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Performance Tips

Last updated May 2024

Momentum is an exceptionally powerful all-in-one email infrastructure solution. For several reasons, however, the default configuration shipped with the installation bundle does not run at full speed for all the use cases. This chapter provides you with some tips to optimize the Momentum performance ratings.

CPU Optimization

With Supercharger licensed feature, Momentum runs on top of several event loop schedulers and uses multicore CPUs with improved efficiency. In this model, it is also possible to assign dedicated event loops to listeners (e.g. the HTTP one) with desired concurrency. On the other hand, the default configuration is based solely on the thread pools to offload specific tasks, therefore Momentum keeps running on top of the original master event loop only, and it can be occasionally bottlenecked.

The Supercharger's "75% of CPU cores" formula works fine on systems largely SMTP-driven. For systems with larger message generation flows (i.e., REST injections), the number of event loops can be limited to 4 or 5, with higher concurrency values assigned to the msg_gen thread pools (see gen_transactional_threads configuration here). For instance:

msg_gen  {
  gen_transactional_threads = 4

Also, the CPU thread pool is expected to be used for a lot of functions in the REST flows, so it is recommended to increase the concurrency from its default value (of 4):

ThreadPool "CPU" {
  concurrency = 8

Last, it is recommended to assign separated event loops for listeners to reduce latency and improve the overall performance. For instance, the following configuration assigns dedicated event loops to the ESMTP and HTTP listeners:

ESMTP_Listener {
  event_loop = "smtp_pool"
HTTP_Listener {
  event_loop = "http_pool"

Better Caching

Momentum has some built-in caches that can be tuned to improve performance. The following are the most important ones:

Generic Getter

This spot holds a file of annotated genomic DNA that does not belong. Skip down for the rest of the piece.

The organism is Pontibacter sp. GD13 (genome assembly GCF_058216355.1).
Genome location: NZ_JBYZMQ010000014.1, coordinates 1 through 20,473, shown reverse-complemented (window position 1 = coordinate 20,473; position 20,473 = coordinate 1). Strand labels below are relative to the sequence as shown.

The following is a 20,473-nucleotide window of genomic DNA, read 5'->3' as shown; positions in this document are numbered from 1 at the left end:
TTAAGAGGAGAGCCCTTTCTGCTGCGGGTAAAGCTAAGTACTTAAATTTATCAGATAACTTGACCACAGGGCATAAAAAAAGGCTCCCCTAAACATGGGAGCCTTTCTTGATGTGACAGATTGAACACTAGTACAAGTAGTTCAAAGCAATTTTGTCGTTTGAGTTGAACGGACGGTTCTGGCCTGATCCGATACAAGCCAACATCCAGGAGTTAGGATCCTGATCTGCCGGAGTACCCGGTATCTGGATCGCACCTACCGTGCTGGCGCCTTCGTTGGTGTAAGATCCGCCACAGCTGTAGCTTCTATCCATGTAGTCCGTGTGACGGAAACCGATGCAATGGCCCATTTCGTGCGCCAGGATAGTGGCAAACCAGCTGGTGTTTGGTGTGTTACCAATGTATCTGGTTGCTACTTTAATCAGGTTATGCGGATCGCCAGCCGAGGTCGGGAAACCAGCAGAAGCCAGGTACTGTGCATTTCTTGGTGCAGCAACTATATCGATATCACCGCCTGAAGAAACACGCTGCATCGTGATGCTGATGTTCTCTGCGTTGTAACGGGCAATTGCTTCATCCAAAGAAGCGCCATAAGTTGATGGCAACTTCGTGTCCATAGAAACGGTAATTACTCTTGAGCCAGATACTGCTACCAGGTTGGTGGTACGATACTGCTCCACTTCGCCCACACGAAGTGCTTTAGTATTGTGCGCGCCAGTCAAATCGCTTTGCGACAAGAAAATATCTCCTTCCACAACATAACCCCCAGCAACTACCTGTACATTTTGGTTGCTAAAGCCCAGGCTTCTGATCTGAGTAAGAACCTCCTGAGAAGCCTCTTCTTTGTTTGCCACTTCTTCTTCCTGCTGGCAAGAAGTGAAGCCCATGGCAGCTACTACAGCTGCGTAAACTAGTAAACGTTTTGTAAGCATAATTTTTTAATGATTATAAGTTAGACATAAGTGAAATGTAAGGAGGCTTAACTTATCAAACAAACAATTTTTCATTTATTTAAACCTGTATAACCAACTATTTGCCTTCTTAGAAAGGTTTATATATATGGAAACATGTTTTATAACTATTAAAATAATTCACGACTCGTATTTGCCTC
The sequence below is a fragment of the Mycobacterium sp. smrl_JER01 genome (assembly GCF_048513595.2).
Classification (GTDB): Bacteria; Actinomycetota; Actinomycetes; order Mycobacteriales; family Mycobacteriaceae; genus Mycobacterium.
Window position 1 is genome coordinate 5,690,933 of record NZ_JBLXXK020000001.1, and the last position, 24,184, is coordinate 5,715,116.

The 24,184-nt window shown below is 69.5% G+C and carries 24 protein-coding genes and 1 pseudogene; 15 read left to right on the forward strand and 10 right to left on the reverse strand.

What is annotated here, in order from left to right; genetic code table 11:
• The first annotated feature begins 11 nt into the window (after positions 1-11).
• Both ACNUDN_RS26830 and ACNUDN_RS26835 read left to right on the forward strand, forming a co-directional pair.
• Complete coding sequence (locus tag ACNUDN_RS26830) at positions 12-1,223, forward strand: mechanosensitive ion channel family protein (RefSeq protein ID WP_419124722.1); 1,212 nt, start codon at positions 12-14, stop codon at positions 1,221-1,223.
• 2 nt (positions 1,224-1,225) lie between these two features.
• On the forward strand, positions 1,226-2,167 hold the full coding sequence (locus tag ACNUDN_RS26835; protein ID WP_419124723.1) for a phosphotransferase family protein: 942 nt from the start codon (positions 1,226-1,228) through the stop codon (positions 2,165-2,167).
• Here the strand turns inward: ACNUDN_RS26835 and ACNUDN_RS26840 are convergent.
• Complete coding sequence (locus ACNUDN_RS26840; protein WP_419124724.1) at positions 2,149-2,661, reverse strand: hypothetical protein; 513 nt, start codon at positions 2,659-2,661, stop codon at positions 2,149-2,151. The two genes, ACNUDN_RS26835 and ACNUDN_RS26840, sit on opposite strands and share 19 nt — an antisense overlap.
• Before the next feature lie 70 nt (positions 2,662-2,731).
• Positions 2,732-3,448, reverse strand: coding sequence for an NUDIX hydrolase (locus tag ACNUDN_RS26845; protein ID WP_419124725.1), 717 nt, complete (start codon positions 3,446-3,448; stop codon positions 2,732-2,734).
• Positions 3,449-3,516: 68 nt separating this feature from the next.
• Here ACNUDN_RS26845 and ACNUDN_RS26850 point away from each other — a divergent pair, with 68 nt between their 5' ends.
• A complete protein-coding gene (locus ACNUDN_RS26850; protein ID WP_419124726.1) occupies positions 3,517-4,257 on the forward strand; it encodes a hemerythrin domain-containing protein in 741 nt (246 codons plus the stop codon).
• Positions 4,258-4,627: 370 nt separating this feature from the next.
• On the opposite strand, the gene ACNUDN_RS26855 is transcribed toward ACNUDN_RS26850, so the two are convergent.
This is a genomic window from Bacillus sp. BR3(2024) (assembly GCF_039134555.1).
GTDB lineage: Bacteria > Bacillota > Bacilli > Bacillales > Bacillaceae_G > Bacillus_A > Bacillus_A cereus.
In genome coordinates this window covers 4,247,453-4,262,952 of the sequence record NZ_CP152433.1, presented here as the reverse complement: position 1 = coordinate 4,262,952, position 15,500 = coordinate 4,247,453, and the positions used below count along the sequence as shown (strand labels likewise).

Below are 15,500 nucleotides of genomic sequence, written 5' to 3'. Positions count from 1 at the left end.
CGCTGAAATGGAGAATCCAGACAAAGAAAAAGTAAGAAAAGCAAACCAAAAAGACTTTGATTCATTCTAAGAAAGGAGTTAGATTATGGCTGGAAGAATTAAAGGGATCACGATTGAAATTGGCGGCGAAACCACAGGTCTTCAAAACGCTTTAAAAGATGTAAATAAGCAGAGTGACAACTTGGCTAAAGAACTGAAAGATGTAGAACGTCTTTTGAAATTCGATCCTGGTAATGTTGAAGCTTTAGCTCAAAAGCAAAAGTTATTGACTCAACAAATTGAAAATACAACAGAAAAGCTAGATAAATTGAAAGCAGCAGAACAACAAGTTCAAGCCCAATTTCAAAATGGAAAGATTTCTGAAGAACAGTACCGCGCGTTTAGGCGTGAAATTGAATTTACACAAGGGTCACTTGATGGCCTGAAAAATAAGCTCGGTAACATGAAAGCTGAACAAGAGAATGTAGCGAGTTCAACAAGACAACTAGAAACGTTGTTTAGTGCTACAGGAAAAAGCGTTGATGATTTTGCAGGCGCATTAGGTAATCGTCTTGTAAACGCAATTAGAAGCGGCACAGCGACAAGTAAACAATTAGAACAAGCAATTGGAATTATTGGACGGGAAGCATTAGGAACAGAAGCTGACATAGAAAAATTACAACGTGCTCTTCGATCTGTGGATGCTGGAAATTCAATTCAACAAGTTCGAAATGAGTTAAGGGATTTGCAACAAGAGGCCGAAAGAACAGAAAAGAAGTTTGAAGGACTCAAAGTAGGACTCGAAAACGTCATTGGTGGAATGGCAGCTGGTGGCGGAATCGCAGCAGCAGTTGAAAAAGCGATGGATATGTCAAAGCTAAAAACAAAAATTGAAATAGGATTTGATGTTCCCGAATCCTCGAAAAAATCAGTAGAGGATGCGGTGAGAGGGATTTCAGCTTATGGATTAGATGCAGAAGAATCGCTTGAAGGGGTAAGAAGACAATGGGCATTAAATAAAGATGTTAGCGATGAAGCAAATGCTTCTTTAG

This cache is used for parameters that are not in a binding/domain scope. So anything that's global, or module configuration, exist in the generic getter cache. This cache gets a lot of traffic, so setting it in ecelerity.conf to something like few million entries is reasonable:

generic_getter_cache_size = 4000000

Regex Match

The match cache saves results of queries against regular expression domain stanzas. This cache is enabled by default, but its size is very small by default (16384 entries). Making it larger is a great idea, especially if user is using any regular expression domain stanzas:

match_cache_size = 2000000

Boosting jemalloc Performance

jemalloc has demonstrated excellent performance and stability. Because of that, it became the default Momentum's memory allocator. However, it is possible to get even more from it by tuning the MALLOC_CONF environment variable.

Add these lines to /opt/msys/ecelerity/etc/environment file (or create it):


then (re)start the ecelerity service.

Tuning Lua

Lua has a garbage collector that can be tuned to improve performance. The following are some recommended settings:

In the ecelerity.conf file:

ThreadPool "gc" {
    concurrency = 10
scriptlet "scriptlet" {
    gc_every = 20
    gc_step_on_recycle = true
    gc_stepmul = 300
    gc_threadpool = “gc”
    gc_trace_thresh = 1000
    gc_trace_xref_thresh = 1000
    global_trace_interval = 13
    max_uses_per_thread = 5000
    reap_interval = 13
    use_reusable_thread = true

Enforce these settings in the /opt/msys/ecelerity/etc/environment file:


Miscellaneous Configuration

These are ecelerity.conf settings that are known to improve performance on different tasks of Momentum. Before applying them, however, review their documentation and make sure they fit to your environment and use cases:

fully_resolve_before_smtp = false
growbuf_size = 32768
inline_transfail_processing = 0
initial_hash_buckets = 64
keep_message_dicts_in_memory = true
large_message_threshold = 262144
max_resident_active_queue = 1000
max_resident_messages = 100000

Miscellaneous Tips

  • Don't forget to adjust sysctl settings for best TCP connections performance;
  • Prefer chunk_logger over logging to paniclog. The reasons are taken from the chunk_logger page:

Logging to the paniclog in the scheduler thread (the main thread) can limit throughput and cause watchdog kills. (...) [It] involves disk I/O, and writing to the paniclog in the scheduler thread may block its execution for a long time, thereby holding up other tasks in the scheduler thread and decreasing throughput.

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